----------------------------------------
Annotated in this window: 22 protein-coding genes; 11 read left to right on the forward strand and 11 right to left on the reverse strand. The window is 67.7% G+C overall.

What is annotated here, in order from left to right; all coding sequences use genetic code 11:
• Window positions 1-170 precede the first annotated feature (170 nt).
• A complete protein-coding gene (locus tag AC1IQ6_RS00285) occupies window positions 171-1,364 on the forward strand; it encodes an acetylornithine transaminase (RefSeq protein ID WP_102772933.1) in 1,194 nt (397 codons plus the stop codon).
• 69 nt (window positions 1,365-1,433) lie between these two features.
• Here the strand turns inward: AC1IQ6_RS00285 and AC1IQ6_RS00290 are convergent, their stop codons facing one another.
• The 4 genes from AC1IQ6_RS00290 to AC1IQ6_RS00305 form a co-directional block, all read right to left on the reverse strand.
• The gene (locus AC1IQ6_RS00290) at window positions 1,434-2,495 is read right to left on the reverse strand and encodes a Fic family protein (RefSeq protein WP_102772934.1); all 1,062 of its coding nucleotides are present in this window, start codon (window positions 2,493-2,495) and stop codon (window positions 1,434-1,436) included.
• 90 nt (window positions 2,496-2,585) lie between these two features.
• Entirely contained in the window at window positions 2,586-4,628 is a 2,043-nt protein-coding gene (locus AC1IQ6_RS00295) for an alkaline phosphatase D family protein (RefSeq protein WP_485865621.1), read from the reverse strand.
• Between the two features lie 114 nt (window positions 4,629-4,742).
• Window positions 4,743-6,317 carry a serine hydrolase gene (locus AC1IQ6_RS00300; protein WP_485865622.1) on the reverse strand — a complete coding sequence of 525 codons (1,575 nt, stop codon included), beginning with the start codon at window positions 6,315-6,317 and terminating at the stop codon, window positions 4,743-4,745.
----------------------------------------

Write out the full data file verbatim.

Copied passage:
Annotated in this window: 22 protein-coding genes; 11 read left to right on the forward strand and 11 right to left on the reverse strand. The window is 67.7% G+C overall.

What is annotated here, in order from left to right; all coding sequences use genetic code 11:
• Window positions 1-170 precede the first annotated feature (170 nt).
• A complete protein-coding gene (locus tag AC1IQ6_RS00285) occupies window positions 171-1,364 on the forward strand; it encodes an acetylornithine transaminase (RefSeq protein ID WP_102772933.1) in 1,194 nt (397 codons plus the stop codon).
• 69 nt (window positions 1,365-1,433) lie between these two features.
• Here the strand turns inward: AC1IQ6_RS00285 and AC1IQ6_RS00290 are convergent, their stop codons facing one another.
• The 4 genes from AC1IQ6_RS00290 to AC1IQ6_RS00305 form a co-directional block, all read right to left on the reverse strand.
• The gene (locus AC1IQ6_RS00290) at window positions 1,434-2,495 is read right to left on the reverse strand and encodes a Fic family protein (RefSeq protein WP_102772934.1); all 1,062 of its coding nucleotides are present in this window, start codon (window positions 2,493-2,495) and stop codon (window positions 1,434-1,436) included.
• 90 nt (window positions 2,496-2,585) lie between these two features.
• Entirely contained in the window at window positions 2,586-4,628 is a 2,043-nt protein-coding gene (locus AC1IQ6_RS00295) for an alkaline phosphatase D family protein (RefSeq protein WP_485865621.1), read from the reverse strand.
• Between the two features lie 114 nt (window positions 4,629-4,742).
• Window positions 4,743-6,317 carry a serine hydrolase gene (locus AC1IQ6_RS00300; protein WP_485865622.1) on the reverse strand — a complete coding sequence of 525 codons (1,575 nt, stop codon included), beginning with the start codon at window positions 6,315-6,317 and terminating at the stop codon, window positions 4,743-4,745.